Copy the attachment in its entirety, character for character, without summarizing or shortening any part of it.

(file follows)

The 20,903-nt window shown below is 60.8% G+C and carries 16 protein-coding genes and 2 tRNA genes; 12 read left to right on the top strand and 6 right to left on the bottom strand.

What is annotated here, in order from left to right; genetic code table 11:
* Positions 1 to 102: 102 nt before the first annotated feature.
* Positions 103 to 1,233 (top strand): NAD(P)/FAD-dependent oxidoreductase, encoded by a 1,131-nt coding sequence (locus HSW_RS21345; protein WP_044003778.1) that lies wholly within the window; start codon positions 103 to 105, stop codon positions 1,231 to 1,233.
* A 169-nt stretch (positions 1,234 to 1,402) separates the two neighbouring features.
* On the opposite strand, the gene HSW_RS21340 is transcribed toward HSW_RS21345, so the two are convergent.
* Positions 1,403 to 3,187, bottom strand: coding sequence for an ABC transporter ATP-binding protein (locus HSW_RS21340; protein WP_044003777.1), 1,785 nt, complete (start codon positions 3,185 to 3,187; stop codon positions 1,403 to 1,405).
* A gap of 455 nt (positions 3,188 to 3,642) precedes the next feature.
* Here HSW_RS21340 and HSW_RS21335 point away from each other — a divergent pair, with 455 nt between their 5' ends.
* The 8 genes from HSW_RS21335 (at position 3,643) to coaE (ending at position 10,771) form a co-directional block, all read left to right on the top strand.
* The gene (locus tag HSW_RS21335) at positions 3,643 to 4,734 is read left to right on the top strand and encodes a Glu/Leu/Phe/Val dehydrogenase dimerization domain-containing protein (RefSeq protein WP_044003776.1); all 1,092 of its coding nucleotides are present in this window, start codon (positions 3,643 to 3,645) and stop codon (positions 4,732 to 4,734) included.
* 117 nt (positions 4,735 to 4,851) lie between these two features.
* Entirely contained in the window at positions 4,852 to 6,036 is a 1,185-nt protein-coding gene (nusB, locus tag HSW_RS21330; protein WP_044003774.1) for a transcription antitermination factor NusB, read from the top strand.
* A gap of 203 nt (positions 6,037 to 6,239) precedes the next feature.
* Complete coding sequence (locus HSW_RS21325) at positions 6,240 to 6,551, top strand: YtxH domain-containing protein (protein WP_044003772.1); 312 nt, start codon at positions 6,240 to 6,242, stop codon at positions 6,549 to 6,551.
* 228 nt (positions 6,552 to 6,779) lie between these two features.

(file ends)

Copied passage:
The 20,903-nt window shown below is 60.8% G+C and carries 16 protein-coding genes and 2 tRNA genes; 12 read left to right on the top strand and 6 right to left on the bottom strand.

What is annotated here, in order from left to right; genetic code table 11:
* Positions 1 to 102: 102 nt before the first annotated feature.
* Positions 103 to 1,233 (top strand): NAD(P)/FAD-dependent oxidoreductase, encoded by a 1,131-nt coding sequence (locus HSW_RS21345; protein WP_044003778.1) that lies wholly within the window; start codon positions 103 to 105, stop codon positions 1,231 to 1,233.
* A 169-nt stretch (positions 1,234 to 1,402) separates the two neighbouring features.
* On the opposite strand, the gene HSW_RS21340 is transcribed toward HSW_RS21345, so the two are convergent.
* Positions 1,403 to 3,187, bottom strand: coding sequence for an ABC transporter ATP-binding protein (locus HSW_RS21340; protein WP_044003777.1), 1,785 nt, complete (start codon positions 3,185 to 3,187; stop codon positions 1,403 to 1,405).
* A gap of 455 nt (positions 3,188 to 3,642) precedes the next feature.
* Here HSW_RS21340 and HSW_RS21335 point away from each other — a divergent pair, with 455 nt between their 5' ends.
* The 8 genes from HSW_RS21335 (at position 3,643) to coaE (ending at position 10,771) form a co-directional block, all read left to right on the top strand.
* The gene (locus tag HSW_RS21335) at positions 3,643 to 4,734 is read left to right on the top strand and encodes a Glu/Leu/Phe/Val dehydrogenase dimerization domain-containing protein (RefSeq protein WP_044003776.1); all 1,092 of its coding nucleotides are present in this window, start codon (positions 3,643 to 3,645) and stop codon (positions 4,732 to 4,734) included.
* 117 nt (positions 4,735 to 4,851) lie between these two features.
* Entirely contained in the window at positions 4,852 to 6,036 is a 1,185-nt protein-coding gene (nusB, locus tag HSW_RS21330; protein WP_044003774.1) for a transcription antitermination factor NusB, read from the top strand.
* A gap of 203 nt (positions 6,037 to 6,239) precedes the next feature.
* Complete coding sequence (locus HSW_RS21325) at positions 6,240 to 6,551, top strand: YtxH domain-containing protein (protein WP_044003772.1); 312 nt, start codon at positions 6,240 to 6,242, stop codon at positions 6,549 to 6,551.
* 228 nt (positions 6,552 to 6,779) lie between these two features.